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  14. Chapter 7. Kant’s Critique of Berkeley’s Concept of Objectivity.Dina Emundts - 2008 - In Béatrice Longuenesse & Daniel Garber (eds.), Kant and the Early Moderns. Princeton University Press. pp. 117-141.
  15. Berkeley's Epistemic Ontology : The Three Dialogues.Daniel Flage - 2008 - In Stephen H. Daniel (ed.), New Interpretations of Berkeley's Thought. Humanity Books.
  16. Berkeley's Idealism: Critique of John Locke's Epistemology.M. A. Kanu - 2007 - Sophia: An African Journal of Philosophy 7 (2).
  17. Berkeley's Assessment of Locke's Epistemology.George S. Pappas - 2007 - In Stephen H. Daniel (ed.), Philosophica.
    In this essay, the author analyses Berkeley’s conformity and inference argument against Locke’s theory of percep tion. Both arguments are not as decisive as traditionally has been perceived and fail to engage in Locke’s actual position. The main reason for this is that Berkeley does not see that Locke’s position is compatible with the non-inferential nature of perceptual knowledge.
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  18. Review: Sébastien Charles, Ed. Science Et Épistémologie Selon Berkeley. [REVIEW]Luc Peterschmitt - 2007 - Berkeley Studies:32-35.
  19. Berkeley, Archetypes, and Errors.Fred Ablondi - 2005 - Southern Journal of Philosophy 43 (4):493-504.
  20. Was Berkeley an Empiricist or a Rationalist?Michael Ayers - 2005 - In Kenneth Winkler (ed.), The Cambridge Companion to Berkeley. Cambridge University Press. pp. 34.
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  21. Berkeley’s Epistemic Ontology: The Principles.Daniel E. Flage - 2004 - Canadian Journal of Philosophy 34 (1):25-60.
    Berkeley’s Principles is a curious work. The nominal topic is epistemic. The actual topic is ontological. And it is not uncommon to suggest that ‘Berkeley’s system presents us with unique puzzles, particularly at its foundation.’.
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  22. Pragmatism: The Unformulated Method of Bishop Berkeley.Lesley Friedman - 2003 - Journal of the History of Philosophy 41 (1):81-96.
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  23. Epistemology and Ontology In Kant’s Critique of Berkeley.Ted Kinnaman - 2002 - Idealistic Studies 32 (3):203-220.
    Despite apparent similarities between them, in the Prolegomena to Any Future Metaphysics and in the second edition of the Critique of Pure Reason Kant makes several attempts to distinguish his idealism from Berkeley’s. I argue that Kant’s arguments in three of the four places where he explicitly distances himself from Berkeley are insufficient to their task because they attack only Berkeley’s empiricism rather than his immaterialism. Although a close reading of the Refutation of Idealism lies beyond the scope of this (...)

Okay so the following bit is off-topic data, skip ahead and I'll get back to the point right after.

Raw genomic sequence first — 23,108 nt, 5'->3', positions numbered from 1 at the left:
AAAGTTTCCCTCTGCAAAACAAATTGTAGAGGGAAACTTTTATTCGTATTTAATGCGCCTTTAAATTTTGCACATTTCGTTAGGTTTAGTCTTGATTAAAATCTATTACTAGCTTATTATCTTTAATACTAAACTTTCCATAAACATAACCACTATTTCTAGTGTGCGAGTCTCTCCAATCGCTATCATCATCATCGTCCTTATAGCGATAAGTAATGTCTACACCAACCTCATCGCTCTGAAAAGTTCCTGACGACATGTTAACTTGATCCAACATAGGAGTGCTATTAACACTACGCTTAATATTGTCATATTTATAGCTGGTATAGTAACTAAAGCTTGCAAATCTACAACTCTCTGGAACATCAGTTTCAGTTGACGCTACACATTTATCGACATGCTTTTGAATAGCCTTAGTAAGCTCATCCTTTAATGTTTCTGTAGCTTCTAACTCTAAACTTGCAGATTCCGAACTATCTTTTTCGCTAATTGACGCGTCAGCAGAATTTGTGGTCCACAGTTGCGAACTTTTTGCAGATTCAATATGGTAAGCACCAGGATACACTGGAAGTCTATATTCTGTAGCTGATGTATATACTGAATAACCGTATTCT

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  24. "Clos'd by Your Senses Five": William Blake's Early Illuminated Prophecies and Berkeleian Epistemology.Vincent Miller Whitman - 2002 - Dissertation, The University of Connecticut
    This study uses the key terms of Berkeleian epistemology as a framework for understanding Blake's early prophetic works. As a foil, Berkeley highlights the importance of epistemology to Blake and makes clear that the fundamental characteristic of the Fall for Blake is the mistaken assumption that sensory perceptions are effects of an external spiritual cause. ;Most importantly: "Independence" denotes Berkeley's tenet that the existence of a "real thing" or physical object is constantly maintained by God regardless of whether any human (...)
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  25. Kant and Dogmatic Idealism: A Defense of Kant’s Refutation of Berkeley.Vance G. Morgan - 1993 - Southern Journal of Philosophy 31 (2):217-237.
  26. Readings in Epistemology: From Aquinas, Bacon, Galileo, Descartes, Locke, Berkeley, Hume, Kant.Vincent G. Potter (ed.) - 1993 - Fordham University Press.
    A companion volume to On Understanding Understanding, this second edition incorporates corrections to the previous text and includes new readings. The works collected in this volume are mainly from the British Empiricists. The breadth of the selection is not so diverse that the pieces cannot be readily understood by a newcomer to Epistemology, they have a logical progression of development (from Locke to Berkeley to Hume), and all of the philosophers whose work is represented have had great influence on contemporary (...)
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  27. The Treatment of Christian Doctrine by Philosophers of the Natural Light From Descartes to Berkeley.William H. Trapnell - 1988 - Voltaire Foundation.
  28. Berkeley and Epistemology.Robert Merrihew Adams - 1987 - In Ernest Sosa (ed.), Essays on the Philosophy of George Berkeley. D. Reidel.
  29. The Critique of Berkeley’s Empiricism In Orwell’s 1984.Peter S. Wenz - 1986 - Idealistic Studies 16 (2):133-152.
    George Orwell wrote to Roger Senhouse upon completion of 1984 that the work was designed in part “to indicate by parodying them the intellectual implications of totalitarianism.” The implications for social and political philosophy have furnished a generation of readers with frightening realizations. I will attempt in what follows to show that the implications for epistemology and metaphysics are equally central to the book’s message, and equally discomfitting to philosophers in the Anglo-American tradition. The book connects totalitarianism with the entire (...)
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  30. Le modèle visuel de la connaissance chez Berkeley.Geneviève Brykman - 1983 - Revue Philosophique de la France Et de l'Etranger 173 (4):427 - 441.
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  31. Berkeley Reason and Experience.Godfrey Norman Agmondisham Vesey - 1982
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  32. Berkeley's Onotolgy and the Epistemology of Idealism.Robert Muehlmann - 1978 - Canadian Journal of Philosophy 8 (1):89-111.
    Berkeley's idealism consists of the following claims. Objects such as chairs, apples, mountains, and our bodies are combinations of sensible qualities. Sensible qualities and combinations of such are ideas or sensations. In the philosophical sense of ‘substance’ there is no such entity as a substance. There are minds which perceive and will: When a mind perceives it has sensations or ideas; and when a mind wills it produces or causes sensations or ideas. These claims are grounded in the ontological and (...)
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  33. Berkeley and Buber: An Epistemological Comparison.David S. Forth - 1971 - Dialogue 10 (4):690-707.
  34. Le Problème de la raison chez Berkeley.André Moreau - 1966 - Dialogue 5 (2):154-183.
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  35. Bergson, Berkeley, and Philosophical Intuition.A. C. Armstrong - 1914 - Philosophical Review 23 (4):430-438.